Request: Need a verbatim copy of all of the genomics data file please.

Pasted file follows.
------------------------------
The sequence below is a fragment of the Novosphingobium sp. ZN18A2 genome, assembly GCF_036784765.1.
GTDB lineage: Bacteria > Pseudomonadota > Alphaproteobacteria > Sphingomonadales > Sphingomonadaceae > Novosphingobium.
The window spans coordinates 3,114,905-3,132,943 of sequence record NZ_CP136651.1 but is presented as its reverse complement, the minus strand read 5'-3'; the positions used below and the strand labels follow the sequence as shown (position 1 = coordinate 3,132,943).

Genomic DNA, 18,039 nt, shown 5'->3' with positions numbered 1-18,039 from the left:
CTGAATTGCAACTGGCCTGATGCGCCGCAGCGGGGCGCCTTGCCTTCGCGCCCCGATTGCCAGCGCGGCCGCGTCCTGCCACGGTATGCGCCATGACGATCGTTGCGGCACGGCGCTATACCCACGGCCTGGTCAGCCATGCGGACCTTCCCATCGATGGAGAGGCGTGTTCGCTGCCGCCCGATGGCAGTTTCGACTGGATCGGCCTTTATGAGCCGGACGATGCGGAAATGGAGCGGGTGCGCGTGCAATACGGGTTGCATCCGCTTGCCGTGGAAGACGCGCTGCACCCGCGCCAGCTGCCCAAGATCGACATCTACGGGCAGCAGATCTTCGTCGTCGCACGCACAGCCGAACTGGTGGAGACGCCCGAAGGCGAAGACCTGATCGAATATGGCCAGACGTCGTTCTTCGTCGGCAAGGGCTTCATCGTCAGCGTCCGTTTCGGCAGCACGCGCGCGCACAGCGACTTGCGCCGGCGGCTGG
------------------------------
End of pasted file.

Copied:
The sequence below is a fragment of the Novosphingobium sp. ZN18A2 genome, assembly GCF_036784765.1.
GTDB lineage: Bacteria > Pseudomonadota > Alphaproteobacteria > Sphingomonadales > Sphingomonadaceae > Novosphingobium.
The window spans coordinates 3,114,905-3,132,943 of sequence record NZ_CP136651.1 but is presented as its reverse complement, the minus strand read 5'-3'; the positions used below and the strand labels follow the sequence as shown (position 1 = coordinate 3,132,943).

Genomic DNA, 18,039 nt, shown 5'->3' with positions numbered 1-18,039 from the left:
CTGAATTGCAACTGGCCTGATGCGCCGCAGCGGGGCGCCTTGCCTTCGCGCCCCGATTGCCAGCGCGGCCGCGTCCTGCCACGGTATGCGCCATGACGATCGTTGCGGCACGGCGCTATACCCACGGCCTGGTCAGCCATGCGGACCTTCCCATCGATGGAGAGGCGTGTTCGCTGCCGCCCGATGGCAGTTTCGACTGGATCGGCCTTTATGAGCCGGACGATGCGGAAATGGAGCGGGTGCGCGTGCAATACGGGTTGCATCCGCTTGCCGTGGAAGACGCGCTGCACCCGCGCCAGCTGCCCAAGATCGACATCTACGGGCAGCAGATCTTCGTCGTCGCACGCACAGCCGAACTGGTGGAGACGCCCGAAGGCGAAGACCTGATCGAATATGGCCAGACGTCGTTCTTCGTCGGCAAGGGCTTCATCGTCAGCGTCCGTTTCGGCAGCACGCGCGCGCACAGCGACTTGCGCCGGCGGCTGG